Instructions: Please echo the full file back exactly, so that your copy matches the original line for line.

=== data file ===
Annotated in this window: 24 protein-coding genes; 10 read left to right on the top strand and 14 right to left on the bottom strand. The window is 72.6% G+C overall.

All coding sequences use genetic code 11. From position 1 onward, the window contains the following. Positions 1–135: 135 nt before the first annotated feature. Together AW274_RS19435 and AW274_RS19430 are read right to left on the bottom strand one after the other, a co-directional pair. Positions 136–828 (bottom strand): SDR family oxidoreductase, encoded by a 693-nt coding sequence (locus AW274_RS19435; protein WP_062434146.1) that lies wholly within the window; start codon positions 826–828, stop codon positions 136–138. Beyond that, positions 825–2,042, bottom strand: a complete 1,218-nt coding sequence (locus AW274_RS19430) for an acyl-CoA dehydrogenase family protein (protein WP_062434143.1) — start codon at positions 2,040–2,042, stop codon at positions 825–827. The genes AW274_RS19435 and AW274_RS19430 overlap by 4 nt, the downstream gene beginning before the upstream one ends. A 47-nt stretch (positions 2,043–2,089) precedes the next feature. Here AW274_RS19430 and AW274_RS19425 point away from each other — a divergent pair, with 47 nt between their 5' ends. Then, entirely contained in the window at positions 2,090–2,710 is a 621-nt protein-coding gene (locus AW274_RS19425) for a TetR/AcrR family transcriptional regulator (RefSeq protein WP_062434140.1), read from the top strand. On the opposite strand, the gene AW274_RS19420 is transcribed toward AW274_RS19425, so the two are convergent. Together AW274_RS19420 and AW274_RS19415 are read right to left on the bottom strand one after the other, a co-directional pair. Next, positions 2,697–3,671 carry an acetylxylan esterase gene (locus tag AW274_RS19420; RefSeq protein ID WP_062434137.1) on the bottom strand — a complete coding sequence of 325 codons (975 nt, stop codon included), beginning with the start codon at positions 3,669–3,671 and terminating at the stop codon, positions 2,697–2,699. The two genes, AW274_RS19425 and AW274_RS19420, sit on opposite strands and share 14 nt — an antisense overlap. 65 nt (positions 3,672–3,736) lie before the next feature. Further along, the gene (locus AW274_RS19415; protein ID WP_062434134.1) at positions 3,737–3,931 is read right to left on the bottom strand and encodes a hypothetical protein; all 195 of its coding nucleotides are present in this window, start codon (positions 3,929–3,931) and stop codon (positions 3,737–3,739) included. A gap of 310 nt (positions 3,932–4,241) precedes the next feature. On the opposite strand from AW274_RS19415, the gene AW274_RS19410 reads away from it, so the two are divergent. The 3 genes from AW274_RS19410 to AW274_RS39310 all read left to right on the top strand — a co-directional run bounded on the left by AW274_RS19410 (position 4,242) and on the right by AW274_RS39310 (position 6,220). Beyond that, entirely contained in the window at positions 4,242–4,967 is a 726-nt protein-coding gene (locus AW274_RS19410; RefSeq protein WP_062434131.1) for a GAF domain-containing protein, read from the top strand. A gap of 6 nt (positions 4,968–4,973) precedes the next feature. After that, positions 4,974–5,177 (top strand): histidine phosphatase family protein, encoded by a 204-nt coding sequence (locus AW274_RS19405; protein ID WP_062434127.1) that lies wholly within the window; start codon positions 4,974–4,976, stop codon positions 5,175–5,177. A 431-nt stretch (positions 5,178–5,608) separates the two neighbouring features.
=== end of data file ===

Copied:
Annotated in this window: 24 protein-coding genes; 10 read left to right on the top strand and 14 right to left on the bottom strand. The window is 72.6% G+C overall.

All coding sequences use genetic code 11. From position 1 onward, the window contains the following. Positions 1–135: 135 nt before the first annotated feature. Together AW274_RS19435 and AW274_RS19430 are read right to left on the bottom strand one after the other, a co-directional pair. Positions 136–828 (bottom strand): SDR family oxidoreductase, encoded by a 693-nt coding sequence (locus AW274_RS19435; protein WP_062434146.1) that lies wholly within the window; start codon positions 826–828, stop codon positions 136–138. Beyond that, positions 825–2,042, bottom strand: a complete 1,218-nt coding sequence (locus AW274_RS19430) for an acyl-CoA dehydrogenase family protein (protein WP_062434143.1) — start codon at positions 2,040–2,042, stop codon at positions 825–827. The genes AW274_RS19435 and AW274_RS19430 overlap by 4 nt, the downstream gene beginning before the upstream one ends. A 47-nt stretch (positions 2,043–2,089) precedes the next feature. Here AW274_RS19430 and AW274_RS19425 point away from each other — a divergent pair, with 47 nt between their 5' ends. Then, entirely contained in the window at positions 2,090–2,710 is a 621-nt protein-coding gene (locus AW274_RS19425) for a TetR/AcrR family transcriptional regulator (RefSeq protein WP_062434140.1), read from the top strand. On the opposite strand, the gene AW274_RS19420 is transcribed toward AW274_RS19425, so the two are convergent. Together AW274_RS19420 and AW274_RS19415 are read right to left on the bottom strand one after the other, a co-directional pair. Next, positions 2,697–3,671 carry an acetylxylan esterase gene (locus tag AW274_RS19420; RefSeq protein ID WP_062434137.1) on the bottom strand — a complete coding sequence of 325 codons (975 nt, stop codon included), beginning with the start codon at positions 3,669–3,671 and terminating at the stop codon, positions 2,697–2,699. The two genes, AW274_RS19425 and AW274_RS19420, sit on opposite strands and share 14 nt — an antisense overlap. 65 nt (positions 3,672–3,736) lie before the next feature. Further along, the gene (locus AW274_RS19415; protein ID WP_062434134.1) at positions 3,737–3,931 is read right to left on the bottom strand and encodes a hypothetical protein; all 195 of its coding nucleotides are present in this window, start codon (positions 3,929–3,931) and stop codon (positions 3,737–3,739) included. A gap of 310 nt (positions 3,932–4,241) precedes the next feature. On the opposite strand from AW274_RS19415, the gene AW274_RS19410 reads away from it, so the two are divergent. The 3 genes from AW274_RS19410 to AW274_RS39310 all read left to right on the top strand — a co-directional run bounded on the left by AW274_RS19410 (position 4,242) and on the right by AW274_RS39310 (position 6,220). Beyond that, entirely contained in the window at positions 4,242–4,967 is a 726-nt protein-coding gene (locus AW274_RS19410; RefSeq protein WP_062434131.1) for a GAF domain-containing protein, read from the top strand. A gap of 6 nt (positions 4,968–4,973) precedes the next feature. After that, positions 4,974–5,177 (top strand): histidine phosphatase family protein, encoded by a 204-nt coding sequence (locus AW274_RS19405; protein ID WP_062434127.1) that lies wholly within the window; start codon positions 4,974–4,976, stop codon positions 5,175–5,177. A 431-nt stretch (positions 5,178–5,608) separates the two neighbouring features.